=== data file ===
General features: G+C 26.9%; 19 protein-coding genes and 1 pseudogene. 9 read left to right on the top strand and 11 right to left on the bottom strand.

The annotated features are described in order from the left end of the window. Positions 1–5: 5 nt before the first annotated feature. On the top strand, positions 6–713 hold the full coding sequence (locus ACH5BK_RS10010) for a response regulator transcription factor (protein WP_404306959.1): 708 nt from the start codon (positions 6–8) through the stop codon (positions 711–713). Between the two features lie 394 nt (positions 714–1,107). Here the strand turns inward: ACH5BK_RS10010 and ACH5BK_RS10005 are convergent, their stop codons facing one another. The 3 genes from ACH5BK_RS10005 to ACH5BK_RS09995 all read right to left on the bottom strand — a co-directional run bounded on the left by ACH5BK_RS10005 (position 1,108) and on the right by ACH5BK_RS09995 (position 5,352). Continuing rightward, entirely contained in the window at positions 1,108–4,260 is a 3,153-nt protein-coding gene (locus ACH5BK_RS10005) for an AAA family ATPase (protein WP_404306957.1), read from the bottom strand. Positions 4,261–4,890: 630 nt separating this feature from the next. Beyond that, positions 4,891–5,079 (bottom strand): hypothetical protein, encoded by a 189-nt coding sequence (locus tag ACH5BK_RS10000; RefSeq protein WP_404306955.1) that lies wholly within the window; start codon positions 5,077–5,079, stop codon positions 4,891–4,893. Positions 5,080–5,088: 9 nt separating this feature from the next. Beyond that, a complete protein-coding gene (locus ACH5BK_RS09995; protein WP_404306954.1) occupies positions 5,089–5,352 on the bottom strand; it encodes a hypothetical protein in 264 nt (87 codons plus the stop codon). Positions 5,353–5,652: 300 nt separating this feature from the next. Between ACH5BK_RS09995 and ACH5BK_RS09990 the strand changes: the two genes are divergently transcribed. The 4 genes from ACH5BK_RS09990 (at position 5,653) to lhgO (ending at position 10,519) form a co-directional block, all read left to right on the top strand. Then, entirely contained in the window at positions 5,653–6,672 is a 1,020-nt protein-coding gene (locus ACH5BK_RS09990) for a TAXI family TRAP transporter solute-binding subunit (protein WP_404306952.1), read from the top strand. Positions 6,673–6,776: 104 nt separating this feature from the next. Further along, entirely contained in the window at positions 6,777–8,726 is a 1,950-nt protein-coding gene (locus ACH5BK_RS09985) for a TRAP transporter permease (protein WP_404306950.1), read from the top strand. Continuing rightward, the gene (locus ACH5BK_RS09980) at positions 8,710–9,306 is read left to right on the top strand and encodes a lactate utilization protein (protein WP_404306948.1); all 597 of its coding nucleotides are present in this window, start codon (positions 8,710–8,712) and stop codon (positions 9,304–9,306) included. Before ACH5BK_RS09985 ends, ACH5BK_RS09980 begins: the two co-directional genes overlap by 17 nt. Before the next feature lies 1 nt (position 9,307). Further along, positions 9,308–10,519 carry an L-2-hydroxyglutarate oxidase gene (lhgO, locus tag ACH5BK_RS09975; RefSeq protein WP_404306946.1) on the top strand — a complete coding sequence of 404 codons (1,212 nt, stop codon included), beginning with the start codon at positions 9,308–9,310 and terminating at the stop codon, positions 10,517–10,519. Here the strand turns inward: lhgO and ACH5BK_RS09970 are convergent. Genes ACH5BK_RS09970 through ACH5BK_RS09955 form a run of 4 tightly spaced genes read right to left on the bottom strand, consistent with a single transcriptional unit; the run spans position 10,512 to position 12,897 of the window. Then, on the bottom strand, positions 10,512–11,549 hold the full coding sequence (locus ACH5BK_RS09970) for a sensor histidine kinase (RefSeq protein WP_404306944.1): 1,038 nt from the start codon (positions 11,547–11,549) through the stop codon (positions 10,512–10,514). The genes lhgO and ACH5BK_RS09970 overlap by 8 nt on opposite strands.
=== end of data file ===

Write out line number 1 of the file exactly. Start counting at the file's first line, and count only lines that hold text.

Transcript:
General features: G+C 26.9%; 19 protein-coding genes and 1 pseudogene. 9 read left to right on the top strand and 11 right to left on the bottom strand.